Real Estate life contingency

February 23rd, 2013 at 9:31:25 AM permalink
Pacomartin
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In 1965, aged 90 years and with no heirs, Jeanne Louise Calment signed a deal to sell her former apartment to lawyer André-François Raffray, on a contingency contract. Raffray, then aged 47 years, agreed to pay her a monthly sum of 2,500 francs until she died. He figured it was a good contract since he was half her age, and she would have to lived well past age 100 until he paid full price for the apartment

She died 4 August 1997 with the longest confirmed human lifespan in history, living to the age of 122 years, 164 days. Raffray died two years earlier at the age of 77 from cancer, and his widow made the final two years of payments. Needless to say in almost 33 years they ended up paying double the value of the apartment.



Christian de Guigné IV age 76 is trying to sell his estate near San Francisco for a whopping $100 million with the stipulation that the new owner can only move in after De Guigné dies. The home has been in his family for 150 years. The big attraction for developers is the 47 acres in an area where multimillion dollar homes are commonplace.

Who would be insane enough to enter into a deal like this?
February 23rd, 2013 at 1:40:34 PM permalink
Face
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The first deal seemed like a gold mine. Hell, 90yrs old? I'd think that was a no brainer, but that Ensure sure is a bitch.

The second...well, what if the property is worth several times that? At 76, he could go at any moment. Would you tie up a large portion or all of your worth for 5-10 years when you have a good chance to double/triple/quadruple it?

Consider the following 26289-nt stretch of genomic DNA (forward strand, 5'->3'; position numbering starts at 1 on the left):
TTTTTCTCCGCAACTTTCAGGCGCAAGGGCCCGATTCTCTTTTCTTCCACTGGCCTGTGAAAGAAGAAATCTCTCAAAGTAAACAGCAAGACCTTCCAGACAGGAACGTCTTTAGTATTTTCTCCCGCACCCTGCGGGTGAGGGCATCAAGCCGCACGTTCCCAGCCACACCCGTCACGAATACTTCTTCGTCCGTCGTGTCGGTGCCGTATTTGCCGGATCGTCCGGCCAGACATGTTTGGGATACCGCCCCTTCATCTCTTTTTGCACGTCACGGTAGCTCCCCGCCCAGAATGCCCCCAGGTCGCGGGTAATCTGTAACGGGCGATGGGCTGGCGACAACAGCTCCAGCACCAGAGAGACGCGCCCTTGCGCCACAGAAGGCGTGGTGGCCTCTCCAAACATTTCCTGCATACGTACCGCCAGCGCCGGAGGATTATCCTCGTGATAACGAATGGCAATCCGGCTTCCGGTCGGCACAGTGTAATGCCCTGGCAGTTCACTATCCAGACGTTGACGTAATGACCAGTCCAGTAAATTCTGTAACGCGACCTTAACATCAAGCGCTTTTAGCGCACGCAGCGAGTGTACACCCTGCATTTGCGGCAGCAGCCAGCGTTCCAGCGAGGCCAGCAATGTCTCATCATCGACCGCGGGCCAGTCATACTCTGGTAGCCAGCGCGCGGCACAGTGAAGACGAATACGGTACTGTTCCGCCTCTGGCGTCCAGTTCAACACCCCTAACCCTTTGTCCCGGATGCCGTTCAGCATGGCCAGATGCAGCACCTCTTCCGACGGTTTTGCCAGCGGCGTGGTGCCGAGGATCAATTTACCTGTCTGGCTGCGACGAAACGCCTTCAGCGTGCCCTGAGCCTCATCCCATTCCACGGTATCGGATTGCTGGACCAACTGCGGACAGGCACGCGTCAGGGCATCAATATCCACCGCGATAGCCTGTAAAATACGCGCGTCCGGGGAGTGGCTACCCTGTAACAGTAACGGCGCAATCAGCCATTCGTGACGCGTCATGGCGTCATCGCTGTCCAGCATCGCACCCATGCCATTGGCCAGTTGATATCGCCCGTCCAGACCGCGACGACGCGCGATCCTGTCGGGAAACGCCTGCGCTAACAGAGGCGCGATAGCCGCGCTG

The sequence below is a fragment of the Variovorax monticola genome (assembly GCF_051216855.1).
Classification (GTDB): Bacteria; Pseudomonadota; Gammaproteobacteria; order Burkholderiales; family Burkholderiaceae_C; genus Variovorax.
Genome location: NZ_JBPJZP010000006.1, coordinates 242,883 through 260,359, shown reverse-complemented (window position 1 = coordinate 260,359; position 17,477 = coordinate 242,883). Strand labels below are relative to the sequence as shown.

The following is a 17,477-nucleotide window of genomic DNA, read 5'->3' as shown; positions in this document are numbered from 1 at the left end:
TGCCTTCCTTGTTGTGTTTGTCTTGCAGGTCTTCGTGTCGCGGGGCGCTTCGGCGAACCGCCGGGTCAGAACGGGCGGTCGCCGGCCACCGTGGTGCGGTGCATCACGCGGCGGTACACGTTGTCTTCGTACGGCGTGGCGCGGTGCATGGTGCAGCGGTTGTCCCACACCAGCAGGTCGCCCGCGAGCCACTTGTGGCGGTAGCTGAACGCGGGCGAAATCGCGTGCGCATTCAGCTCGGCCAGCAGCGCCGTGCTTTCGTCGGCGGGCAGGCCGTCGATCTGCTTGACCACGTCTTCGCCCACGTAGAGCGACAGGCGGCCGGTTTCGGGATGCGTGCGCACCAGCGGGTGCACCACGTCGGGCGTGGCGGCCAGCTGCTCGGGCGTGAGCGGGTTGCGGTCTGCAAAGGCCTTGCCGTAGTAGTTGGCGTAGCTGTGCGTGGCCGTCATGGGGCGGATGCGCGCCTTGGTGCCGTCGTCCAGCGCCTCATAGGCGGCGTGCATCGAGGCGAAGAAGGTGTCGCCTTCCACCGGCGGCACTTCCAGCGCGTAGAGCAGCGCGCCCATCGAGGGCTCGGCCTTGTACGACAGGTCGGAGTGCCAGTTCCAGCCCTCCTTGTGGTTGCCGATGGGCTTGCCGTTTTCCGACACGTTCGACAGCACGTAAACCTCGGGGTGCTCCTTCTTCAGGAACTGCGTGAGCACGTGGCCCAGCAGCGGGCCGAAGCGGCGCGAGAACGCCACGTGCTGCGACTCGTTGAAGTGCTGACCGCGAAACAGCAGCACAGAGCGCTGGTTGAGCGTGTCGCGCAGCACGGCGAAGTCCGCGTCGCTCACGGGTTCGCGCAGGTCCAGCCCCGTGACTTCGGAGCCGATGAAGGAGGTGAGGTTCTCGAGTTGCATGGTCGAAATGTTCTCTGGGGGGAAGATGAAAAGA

Be bold and risk defeat, or be cautious and encourage it.
February 23rd, 2013 at 6:03:50 PM permalink
Pacomartin
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Quote: Face
The first deal seemed like a gold mine. Hell, 90yrs old? I'd think that was a no brainer, but that Ensure sure is a bitch.

The second...well, what if the property is worth several times that? At 76, he could go at any moment. Would you tie up a large portion or all of your worth for 5-10 years when you have a good chance to double/triple/quadruple it?


The French apartment was for 2500 Francs in 1965. At the time that was equivalent to US$500 which is about $3600-$3700 in today's dollars. While that is not an insignificant amount, it was probably affordable for a lawyer with a good practice. I am sure that the lawyer was thinking at age 90 she probably would not make it 10 years let along 32 years. The lawyers widow kept up payments the final 2 years to secure the apartment. It is important to note the difference between a monthly payment, and tying up huge amounts of capital for decades.

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The California property has an estate nearby on sale for $29 million, with a giant estate house built in 1932 and 6 acres of land. The area has several houses with 1/2 acre plots with homes on sale for $3.5 million apiece.

The 19th century mansion with roughly an acre of square footage and a 47 acre lot is probably worth $100 million today or even if you had to make payments for a few years. The town of Hillsborough California is about 4000 acres, with about 4000 homes, and is one of the wealthiest communities in the USA. The minimum size home permitted is 2500 square feet on half an acre of land. The median sales price is $1.5 million.

Of course, the neighbors probably have the means to fight tooth and nail over development plans that they feel will devalue the neighborhood.